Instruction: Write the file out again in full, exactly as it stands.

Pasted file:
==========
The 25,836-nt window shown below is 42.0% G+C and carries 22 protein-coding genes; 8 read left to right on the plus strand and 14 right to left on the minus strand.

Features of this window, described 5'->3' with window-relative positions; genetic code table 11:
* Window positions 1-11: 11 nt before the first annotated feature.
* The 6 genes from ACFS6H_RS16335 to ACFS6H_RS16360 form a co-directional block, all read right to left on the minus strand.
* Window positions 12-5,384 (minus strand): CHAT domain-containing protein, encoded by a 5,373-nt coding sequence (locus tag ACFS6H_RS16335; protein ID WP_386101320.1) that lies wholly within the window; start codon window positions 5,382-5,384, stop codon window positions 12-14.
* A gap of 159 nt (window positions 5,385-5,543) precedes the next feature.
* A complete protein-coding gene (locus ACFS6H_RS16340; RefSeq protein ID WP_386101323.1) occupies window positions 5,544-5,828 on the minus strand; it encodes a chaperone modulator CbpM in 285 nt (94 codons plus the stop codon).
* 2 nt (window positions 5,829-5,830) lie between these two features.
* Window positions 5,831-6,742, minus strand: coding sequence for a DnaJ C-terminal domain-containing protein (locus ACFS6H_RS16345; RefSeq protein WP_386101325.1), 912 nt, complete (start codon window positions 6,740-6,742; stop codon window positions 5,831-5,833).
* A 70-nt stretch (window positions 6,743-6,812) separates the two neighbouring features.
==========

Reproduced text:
The 25,836-nt window shown below is 42.0% G+C and carries 22 protein-coding genes; 8 read left to right on the plus strand and 14 right to left on the minus strand.

Features of this window, described 5'->3' with window-relative positions; genetic code table 11:
* Window positions 1-11: 11 nt before the first annotated feature.
* The 6 genes from ACFS6H_RS16335 to ACFS6H_RS16360 form a co-directional block, all read right to left on the minus strand.
* Window positions 12-5,384 (minus strand): CHAT domain-containing protein, encoded by a 5,373-nt coding sequence (locus tag ACFS6H_RS16335; protein ID WP_386101320.1) that lies wholly within the window; start codon window positions 5,382-5,384, stop codon window positions 12-14.
* A gap of 159 nt (window positions 5,385-5,543) precedes the next feature.
* A complete protein-coding gene (locus ACFS6H_RS16340; RefSeq protein ID WP_386101323.1) occupies window positions 5,544-5,828 on the minus strand; it encodes a chaperone modulator CbpM in 285 nt (94 codons plus the stop codon).
* 2 nt (window positions 5,829-5,830) lie between these two features.
* Window positions 5,831-6,742, minus strand: coding sequence for a DnaJ C-terminal domain-containing protein (locus ACFS6H_RS16345; RefSeq protein WP_386101325.1), 912 nt, complete (start codon window positions 6,740-6,742; stop codon window positions 5,831-5,833).
* A 70-nt stretch (window positions 6,743-6,812) separates the two neighbouring features.